In which Annie (high school teacher, mother of two small girls and a baby boy) and her aunt Deborah (children's bookseller, mother of two young women in their 20s) discuss children's books and come up with annotated lists.

Wednesday, April 13, 2011

Each Peach ... Peek-a-boo!

Dear Annie,

Ah, the Stupids.  Ah, George and Martha.  James Marshall is so likable, and so wacky.  And such a writer.  In addition to the many reasons many of us love him, our family was thrilled to discover he wrote a book about a moose named Mona.  Not many Monas in literature, so we tend to get kind of excited when there's a great one.  I'll dig it up and write more on it soon.

Speaking of classics, I'm surprised to discover that we've been blogging for almost a year but somehow haven't hit two great books by Janet and Allan Ahlberg. 

Each Peach Pear Plum
and
Peek-a-boo!


These are such great snuggle-with-a-toddler books.  They're sophisticated I-Spy books in very British settings with great rhymes.

Each Peach Pear Plum refers to a different nursery rhyme or story on every page.  It starts, "Each Peach Pear Plum/I spy Tom Thumb." Hidden behind leaves and peaches in an orchard we can just make out a blond boy reading a book.  Next page: "Tom Thumb in the cupboard/I spy Mother Hubbard":
 Then: "Mother Hubbard down the cellar/ I spy Cinderella":
It goes on like this through the three bears, Jack and Jill, Little Bo-Peep and many more.  The three bears even make an encore appearance.  Lots to look at, lots to listen to.  I was always fascinated by the title page illustration of hilly countryside.  Every scene in the book takes place somewhere in that picture, and if you look closely at almost every illustration, you can see how Janet Ahlberg, the artist, has kept everything in the right spatial relationship to everything else.  Very cool.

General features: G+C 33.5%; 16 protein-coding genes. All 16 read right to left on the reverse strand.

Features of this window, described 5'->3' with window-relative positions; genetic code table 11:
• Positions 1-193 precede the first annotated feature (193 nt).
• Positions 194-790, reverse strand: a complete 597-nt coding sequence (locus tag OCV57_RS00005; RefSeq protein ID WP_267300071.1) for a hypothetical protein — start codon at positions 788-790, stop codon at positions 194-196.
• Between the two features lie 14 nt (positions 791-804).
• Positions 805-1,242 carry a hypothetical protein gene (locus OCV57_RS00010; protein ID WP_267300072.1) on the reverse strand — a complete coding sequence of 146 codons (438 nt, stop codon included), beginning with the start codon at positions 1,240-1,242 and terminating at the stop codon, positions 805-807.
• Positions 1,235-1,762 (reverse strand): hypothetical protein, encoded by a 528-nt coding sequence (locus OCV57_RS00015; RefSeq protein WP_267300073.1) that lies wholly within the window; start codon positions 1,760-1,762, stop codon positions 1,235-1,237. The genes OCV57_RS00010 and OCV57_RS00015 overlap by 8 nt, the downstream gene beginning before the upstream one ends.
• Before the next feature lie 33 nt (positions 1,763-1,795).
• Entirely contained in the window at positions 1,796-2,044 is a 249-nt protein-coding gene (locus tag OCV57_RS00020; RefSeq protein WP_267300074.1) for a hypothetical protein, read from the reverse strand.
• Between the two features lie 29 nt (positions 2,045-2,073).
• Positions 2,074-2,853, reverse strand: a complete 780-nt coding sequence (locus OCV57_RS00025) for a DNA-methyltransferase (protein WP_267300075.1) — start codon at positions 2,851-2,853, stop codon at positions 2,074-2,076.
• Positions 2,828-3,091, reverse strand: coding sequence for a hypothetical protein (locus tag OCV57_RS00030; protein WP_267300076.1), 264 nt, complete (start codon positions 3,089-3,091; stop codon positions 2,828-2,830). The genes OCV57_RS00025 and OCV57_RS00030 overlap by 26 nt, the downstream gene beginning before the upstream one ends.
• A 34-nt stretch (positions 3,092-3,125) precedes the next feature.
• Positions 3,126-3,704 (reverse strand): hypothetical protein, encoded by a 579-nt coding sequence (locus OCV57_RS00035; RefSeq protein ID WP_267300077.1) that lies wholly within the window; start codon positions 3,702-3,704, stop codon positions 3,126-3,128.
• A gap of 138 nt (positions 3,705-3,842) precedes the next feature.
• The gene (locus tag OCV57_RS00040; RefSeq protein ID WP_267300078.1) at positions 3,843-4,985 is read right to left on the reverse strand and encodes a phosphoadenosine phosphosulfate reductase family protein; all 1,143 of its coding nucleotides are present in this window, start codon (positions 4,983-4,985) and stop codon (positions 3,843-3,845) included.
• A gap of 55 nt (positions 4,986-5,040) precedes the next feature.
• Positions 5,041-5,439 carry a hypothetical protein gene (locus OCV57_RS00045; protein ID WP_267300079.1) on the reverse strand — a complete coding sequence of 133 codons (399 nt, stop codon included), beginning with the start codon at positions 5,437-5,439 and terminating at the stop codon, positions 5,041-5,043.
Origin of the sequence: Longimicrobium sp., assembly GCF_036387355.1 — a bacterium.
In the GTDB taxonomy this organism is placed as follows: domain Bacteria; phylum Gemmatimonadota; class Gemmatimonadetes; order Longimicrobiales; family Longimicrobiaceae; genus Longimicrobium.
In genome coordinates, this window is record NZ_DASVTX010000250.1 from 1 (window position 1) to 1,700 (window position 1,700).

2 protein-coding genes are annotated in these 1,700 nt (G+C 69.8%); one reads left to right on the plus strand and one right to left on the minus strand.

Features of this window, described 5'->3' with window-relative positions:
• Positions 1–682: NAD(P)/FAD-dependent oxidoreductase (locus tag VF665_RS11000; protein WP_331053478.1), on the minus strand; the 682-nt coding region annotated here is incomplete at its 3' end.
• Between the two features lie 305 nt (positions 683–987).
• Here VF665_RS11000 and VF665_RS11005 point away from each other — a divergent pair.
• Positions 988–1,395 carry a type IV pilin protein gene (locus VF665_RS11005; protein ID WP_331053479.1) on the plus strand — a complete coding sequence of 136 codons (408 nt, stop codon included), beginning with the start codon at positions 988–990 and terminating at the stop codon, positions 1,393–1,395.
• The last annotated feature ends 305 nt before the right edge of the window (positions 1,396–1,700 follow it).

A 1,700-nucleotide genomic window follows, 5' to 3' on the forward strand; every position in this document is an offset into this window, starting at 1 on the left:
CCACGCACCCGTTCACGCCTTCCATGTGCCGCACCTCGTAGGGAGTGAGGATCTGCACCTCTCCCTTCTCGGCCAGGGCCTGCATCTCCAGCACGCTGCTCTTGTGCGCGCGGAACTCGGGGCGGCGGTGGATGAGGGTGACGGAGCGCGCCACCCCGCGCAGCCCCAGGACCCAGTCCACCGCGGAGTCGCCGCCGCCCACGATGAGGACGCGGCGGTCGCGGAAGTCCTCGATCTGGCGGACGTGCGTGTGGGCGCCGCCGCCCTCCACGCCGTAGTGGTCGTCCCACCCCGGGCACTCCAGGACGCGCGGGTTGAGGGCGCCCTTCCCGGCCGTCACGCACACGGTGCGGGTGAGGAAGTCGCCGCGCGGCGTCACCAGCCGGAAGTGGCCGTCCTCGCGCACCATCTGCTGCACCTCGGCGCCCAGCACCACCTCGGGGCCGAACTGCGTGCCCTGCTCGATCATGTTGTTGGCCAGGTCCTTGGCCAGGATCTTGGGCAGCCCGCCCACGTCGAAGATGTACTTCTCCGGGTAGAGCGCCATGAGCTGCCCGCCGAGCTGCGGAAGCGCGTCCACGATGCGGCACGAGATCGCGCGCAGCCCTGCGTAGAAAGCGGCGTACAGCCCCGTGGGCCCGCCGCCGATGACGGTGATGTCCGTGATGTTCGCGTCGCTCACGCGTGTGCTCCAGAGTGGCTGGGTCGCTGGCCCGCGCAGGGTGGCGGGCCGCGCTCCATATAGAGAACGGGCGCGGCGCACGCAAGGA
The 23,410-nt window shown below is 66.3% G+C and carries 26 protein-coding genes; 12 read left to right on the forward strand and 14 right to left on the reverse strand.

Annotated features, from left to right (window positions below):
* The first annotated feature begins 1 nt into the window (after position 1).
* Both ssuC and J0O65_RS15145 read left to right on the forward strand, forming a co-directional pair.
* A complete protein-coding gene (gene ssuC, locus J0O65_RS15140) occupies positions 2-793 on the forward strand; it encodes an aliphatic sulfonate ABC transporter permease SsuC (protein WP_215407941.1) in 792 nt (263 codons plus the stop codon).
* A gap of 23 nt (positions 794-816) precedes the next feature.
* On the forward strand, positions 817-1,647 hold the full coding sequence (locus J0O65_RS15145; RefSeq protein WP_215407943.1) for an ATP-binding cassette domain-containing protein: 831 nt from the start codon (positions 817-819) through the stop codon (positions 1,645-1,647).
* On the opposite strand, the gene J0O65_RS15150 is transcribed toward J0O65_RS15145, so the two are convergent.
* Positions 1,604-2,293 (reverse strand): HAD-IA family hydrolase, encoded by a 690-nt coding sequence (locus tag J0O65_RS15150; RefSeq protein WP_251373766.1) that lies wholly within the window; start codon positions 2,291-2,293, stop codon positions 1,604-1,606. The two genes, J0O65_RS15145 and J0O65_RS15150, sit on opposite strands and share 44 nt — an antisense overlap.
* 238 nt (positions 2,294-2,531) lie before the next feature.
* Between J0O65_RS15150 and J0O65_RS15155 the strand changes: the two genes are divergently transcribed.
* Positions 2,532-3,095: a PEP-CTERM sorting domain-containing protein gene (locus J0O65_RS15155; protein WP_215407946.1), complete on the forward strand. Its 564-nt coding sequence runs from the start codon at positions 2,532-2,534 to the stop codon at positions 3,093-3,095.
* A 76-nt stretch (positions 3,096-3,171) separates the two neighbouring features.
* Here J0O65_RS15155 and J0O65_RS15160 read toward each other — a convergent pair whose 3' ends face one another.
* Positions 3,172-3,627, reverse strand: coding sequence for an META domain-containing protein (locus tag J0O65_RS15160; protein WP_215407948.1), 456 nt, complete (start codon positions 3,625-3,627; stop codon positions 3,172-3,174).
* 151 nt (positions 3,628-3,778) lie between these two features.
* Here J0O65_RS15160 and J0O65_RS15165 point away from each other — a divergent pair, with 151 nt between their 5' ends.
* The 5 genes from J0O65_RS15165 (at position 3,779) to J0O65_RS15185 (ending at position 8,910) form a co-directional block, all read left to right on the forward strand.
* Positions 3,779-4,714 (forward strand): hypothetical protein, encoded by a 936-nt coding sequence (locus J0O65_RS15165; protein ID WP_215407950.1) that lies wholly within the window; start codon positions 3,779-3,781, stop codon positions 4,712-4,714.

Peek-a-boo! Is a series of wonderfully cluttered scenes of a British family which appear to be set in the World War II era -- at least that's how I've always seen them.  The book starts with a baby standing in his crib on the left side page, looking across at a hole cut through the right side, with PEEK-A-BOO! and a glimpse of the following page.  You turn the page and get a listing of what he sees, starting with his parents still asleep as the sun comes in the window.  I love the pictures drawn entirely from the baby's perspective.  This one starts, "Here's a little baby/One, two, three/Sits on his sister's lap/What does he see?"  Turn the page (and imagine these two side-by-side):
I think I have a soft spot in my heart for books that celebrate the exhausted mother.   And chaos!  Love that dog.

Love,

Deborah

1 comment:

  1. I loved reading Each Peach Pear Plum to my toddlers because it gave there was so much to look at in the pictures that it gave their exhausted mother more of a chance to rest!
    (And I loved the pictures too).

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